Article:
The Workers Party presents a discussion series: What is Marxism?

Talk #1: Presentation slides available here

“What is Marxism” discussion
On July 24th the Workers Party held the first of a series of monthly discussions at 19 Tory St, starting with the topic “What is Marxism?” This aimed to open up questions of whether ongoing social movements should use and engage with Marxist methods.

Ian Anderson of the Workers Party opened with a talk on the problems we face, and the use of historical materialism in addressing them. These problems include a capitalist system, which has produced an 83% rise in productivity and 25% decline in real wages over the last 25 years in NZ; and an ideological impasse where many are afraid to name the problem.

Ian went into the philosophical basis of Marxism, an approach which is both dialectical (seeing contradiction, change, how “everything flows and nothing stays”) and materialist (soberly assessing material conditions.) From there the talk outlined developments in Marxism over the 20th Century, including theories of imperialism, the gendered division of labour, and the party. The talk highlighted internal struggles within Marxism, particularly over the difficult task of establishing a new society without a new bureaucracy seizing power. It was underlined that capitalism took centuries to establish, and establishing socialism would be a long-term process not an event.

Finally, the talk concluded that we need to be willing to name and understand a problem (capitalism) in order to address it, and to struggle over concrete questions.

From there, chair Kassie Hartendorp opened the floor. Discussion covered questions of vanguard parties, class identification, and the need for radicals to present a “vision.”

Vanguard organisations
Some participants disagreed with the idea of vanguard organisations, which was briefly touched on in the talk. In particular, the legacy of undemocratic “Communist Parties” weighs like a nightmare on the minds of living social movements. Some participants also brought up anarchist critiques of the “red bureaucracy.”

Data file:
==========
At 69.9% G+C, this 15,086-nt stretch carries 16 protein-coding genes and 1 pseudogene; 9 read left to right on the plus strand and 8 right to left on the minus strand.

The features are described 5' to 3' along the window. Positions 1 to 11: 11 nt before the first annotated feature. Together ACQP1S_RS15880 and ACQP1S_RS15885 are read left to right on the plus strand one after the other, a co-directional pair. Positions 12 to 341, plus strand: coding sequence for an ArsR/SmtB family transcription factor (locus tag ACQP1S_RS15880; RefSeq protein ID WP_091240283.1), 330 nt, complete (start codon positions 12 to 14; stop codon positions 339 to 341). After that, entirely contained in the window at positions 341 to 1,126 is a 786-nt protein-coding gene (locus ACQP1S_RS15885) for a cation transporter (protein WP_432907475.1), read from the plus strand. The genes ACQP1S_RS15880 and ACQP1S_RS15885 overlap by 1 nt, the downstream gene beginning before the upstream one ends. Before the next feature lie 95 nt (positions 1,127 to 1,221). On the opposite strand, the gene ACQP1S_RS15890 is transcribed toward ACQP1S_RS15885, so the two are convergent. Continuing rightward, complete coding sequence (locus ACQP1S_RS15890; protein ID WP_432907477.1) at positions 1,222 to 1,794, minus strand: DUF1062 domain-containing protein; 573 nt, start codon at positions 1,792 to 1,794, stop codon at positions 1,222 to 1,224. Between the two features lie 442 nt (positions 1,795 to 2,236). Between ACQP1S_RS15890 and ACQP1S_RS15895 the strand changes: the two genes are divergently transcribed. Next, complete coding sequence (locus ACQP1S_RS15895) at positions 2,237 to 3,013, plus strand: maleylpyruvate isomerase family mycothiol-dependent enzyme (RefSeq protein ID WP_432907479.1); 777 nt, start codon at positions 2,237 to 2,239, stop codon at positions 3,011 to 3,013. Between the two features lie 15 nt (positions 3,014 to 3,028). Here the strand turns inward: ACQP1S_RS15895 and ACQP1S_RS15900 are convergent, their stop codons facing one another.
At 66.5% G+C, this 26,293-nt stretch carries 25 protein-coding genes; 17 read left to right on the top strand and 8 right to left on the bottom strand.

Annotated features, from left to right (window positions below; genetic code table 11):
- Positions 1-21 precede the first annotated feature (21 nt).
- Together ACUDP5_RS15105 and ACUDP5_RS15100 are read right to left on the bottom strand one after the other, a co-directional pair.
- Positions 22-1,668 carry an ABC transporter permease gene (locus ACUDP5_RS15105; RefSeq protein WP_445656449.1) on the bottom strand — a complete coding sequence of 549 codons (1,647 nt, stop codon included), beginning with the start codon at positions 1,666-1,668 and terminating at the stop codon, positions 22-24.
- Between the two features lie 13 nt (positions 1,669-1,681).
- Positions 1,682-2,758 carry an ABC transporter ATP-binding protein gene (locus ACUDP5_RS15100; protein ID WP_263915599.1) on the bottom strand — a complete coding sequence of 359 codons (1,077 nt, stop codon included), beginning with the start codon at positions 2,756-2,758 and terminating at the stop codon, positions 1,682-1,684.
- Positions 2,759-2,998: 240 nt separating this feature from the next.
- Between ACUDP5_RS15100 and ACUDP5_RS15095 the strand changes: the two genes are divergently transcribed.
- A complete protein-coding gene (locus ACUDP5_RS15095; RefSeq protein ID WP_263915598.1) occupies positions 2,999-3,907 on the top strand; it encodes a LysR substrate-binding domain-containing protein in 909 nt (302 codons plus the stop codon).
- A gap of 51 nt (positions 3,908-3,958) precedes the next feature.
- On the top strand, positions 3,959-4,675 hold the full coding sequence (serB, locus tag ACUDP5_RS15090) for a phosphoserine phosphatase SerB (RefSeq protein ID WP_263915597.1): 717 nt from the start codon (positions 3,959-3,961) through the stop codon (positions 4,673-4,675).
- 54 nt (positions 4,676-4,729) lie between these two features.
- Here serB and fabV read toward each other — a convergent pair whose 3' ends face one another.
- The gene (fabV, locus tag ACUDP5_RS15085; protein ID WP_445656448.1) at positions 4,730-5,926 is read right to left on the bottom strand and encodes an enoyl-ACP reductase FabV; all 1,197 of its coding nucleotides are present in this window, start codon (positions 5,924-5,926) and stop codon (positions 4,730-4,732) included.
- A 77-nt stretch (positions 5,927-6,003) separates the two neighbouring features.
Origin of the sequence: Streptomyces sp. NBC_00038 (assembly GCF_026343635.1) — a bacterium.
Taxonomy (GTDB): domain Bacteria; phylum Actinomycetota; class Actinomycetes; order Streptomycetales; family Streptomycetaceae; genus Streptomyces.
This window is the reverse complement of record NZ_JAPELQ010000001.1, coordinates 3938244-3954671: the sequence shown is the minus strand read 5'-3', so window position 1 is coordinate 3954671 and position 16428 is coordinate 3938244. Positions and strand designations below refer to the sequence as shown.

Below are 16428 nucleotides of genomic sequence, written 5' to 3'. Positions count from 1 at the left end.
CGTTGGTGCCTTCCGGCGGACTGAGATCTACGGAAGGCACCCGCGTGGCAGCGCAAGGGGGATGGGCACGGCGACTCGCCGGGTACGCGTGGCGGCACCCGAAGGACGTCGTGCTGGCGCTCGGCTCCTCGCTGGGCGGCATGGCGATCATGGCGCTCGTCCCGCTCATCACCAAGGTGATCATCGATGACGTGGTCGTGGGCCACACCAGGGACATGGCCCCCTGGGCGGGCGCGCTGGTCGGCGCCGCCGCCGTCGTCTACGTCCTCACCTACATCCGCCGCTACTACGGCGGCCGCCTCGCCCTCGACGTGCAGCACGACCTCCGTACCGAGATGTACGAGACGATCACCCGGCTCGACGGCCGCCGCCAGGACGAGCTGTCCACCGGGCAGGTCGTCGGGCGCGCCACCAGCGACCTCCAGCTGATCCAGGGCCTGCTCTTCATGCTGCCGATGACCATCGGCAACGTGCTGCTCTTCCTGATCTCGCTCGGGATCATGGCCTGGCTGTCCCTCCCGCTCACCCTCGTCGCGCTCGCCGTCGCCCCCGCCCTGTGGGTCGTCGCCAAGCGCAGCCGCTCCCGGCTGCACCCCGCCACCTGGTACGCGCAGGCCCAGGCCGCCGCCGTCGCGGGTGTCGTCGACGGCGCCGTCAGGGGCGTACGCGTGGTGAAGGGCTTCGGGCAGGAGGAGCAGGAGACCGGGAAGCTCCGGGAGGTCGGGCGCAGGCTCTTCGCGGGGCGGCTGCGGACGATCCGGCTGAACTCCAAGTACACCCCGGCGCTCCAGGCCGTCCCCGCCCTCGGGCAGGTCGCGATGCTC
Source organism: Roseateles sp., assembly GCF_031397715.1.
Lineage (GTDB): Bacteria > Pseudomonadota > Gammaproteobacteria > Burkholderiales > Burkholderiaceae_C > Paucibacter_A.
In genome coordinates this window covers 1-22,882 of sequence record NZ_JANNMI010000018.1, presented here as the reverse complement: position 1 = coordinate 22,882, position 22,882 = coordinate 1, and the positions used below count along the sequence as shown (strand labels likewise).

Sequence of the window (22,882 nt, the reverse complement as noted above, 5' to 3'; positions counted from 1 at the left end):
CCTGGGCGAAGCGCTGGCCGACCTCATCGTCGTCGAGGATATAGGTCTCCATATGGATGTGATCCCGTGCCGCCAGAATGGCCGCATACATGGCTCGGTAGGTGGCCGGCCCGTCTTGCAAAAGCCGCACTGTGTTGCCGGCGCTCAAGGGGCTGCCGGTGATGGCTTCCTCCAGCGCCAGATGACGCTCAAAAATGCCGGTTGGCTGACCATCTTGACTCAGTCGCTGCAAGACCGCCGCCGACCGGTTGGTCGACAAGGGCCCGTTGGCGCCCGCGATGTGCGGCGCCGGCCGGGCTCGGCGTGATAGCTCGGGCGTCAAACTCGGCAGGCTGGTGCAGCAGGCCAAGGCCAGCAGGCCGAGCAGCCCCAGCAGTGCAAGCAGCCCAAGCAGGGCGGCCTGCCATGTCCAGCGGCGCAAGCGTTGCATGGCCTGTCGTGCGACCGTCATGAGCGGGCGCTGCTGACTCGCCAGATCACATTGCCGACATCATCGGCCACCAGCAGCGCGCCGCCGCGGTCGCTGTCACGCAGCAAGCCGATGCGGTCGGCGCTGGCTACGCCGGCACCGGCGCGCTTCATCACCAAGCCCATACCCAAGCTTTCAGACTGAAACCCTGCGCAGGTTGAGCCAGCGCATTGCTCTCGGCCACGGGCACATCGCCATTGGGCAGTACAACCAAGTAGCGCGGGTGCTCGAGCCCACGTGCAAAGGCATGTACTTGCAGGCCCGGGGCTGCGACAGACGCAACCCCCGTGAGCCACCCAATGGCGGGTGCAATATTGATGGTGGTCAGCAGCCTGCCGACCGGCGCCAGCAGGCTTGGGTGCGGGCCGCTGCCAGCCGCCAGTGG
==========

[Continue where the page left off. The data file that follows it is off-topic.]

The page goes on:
Those who support the idea of vanguards responded in a number of ways. The necessity of internal democracy in revolutionary movements was strongly affirmed, with “democratic centralism” contrasted with “bureaucratic centralism.” It was also noted that vanguards of various kinds exist whether we want them to or not; the important thing is making that explicit, conscious and accountable. This was compared with leadership; leaders often emerge organically, but without structures to hold them accountable this can result in a “tyranny of structurelessness.” The need for revolutionaries to act as a memory of the class, to internalise lessons of previous struggles, was argued.

One participant also questioned whether democracy or majority rule was appropriate, stating a preference for consensus-based decision making. The speaker responded that both approaches had their merits and neither should be fetishized. However, it was noted that for mass organisations, majority rule is generally more appropriate; for example many Occupy movements have shifted to 90% majority, and the anarchist revolution in Spain used majority voting.

Class identification
Discussion also covered the question of class identification. It was noted that many in the room could be described as “middle class” and educated. Further, that Western Marxism is historically campus-based, in contrast to much of the Third World where Marxism has wider support.

Some noted the distinction between different definitions of class. Marxists define class by relation to production, while it is often defined by cultural tastes and consumption habits. “Middle class” does not have a clear meaning in Marxism, where class is more defined by ownership of the means of production; the majority of people in capitalist societies do not own the means of production. It was suggested that most people in the meeting could be described as “déclassé” or transitive, such as students.

Further, it was noted that the most organised and conscious sections of workers build broad links of solidarity. For example, the Maritime Union had organised many commemorations of International Women’s Day despite working in male-dominated workplaces, and supported student struggles for a Universal Allowance. In fact, organisation of workplaces is necessary for more workers to be able to participate in political activity.

Some noted that while the initial talk identified the problem, there needed to be more articulation of concrete solutions and a vision for the future.

Many wonder what socialism will look like. Marxism does offer an outline, of democratic social ownership over the means of production. One speaker argued that many details would be filled out through democratic struggle, and that small socialist groups can’t lay out a detailed accurate blueprint of a future socialist system. However, it was agreed that a vision of alternative solutions is necessary – for example investing the 80% rise in productivity over the last 25 years into improving living standards. More articulation of what is meant by “socialism” was seen as an important priority.


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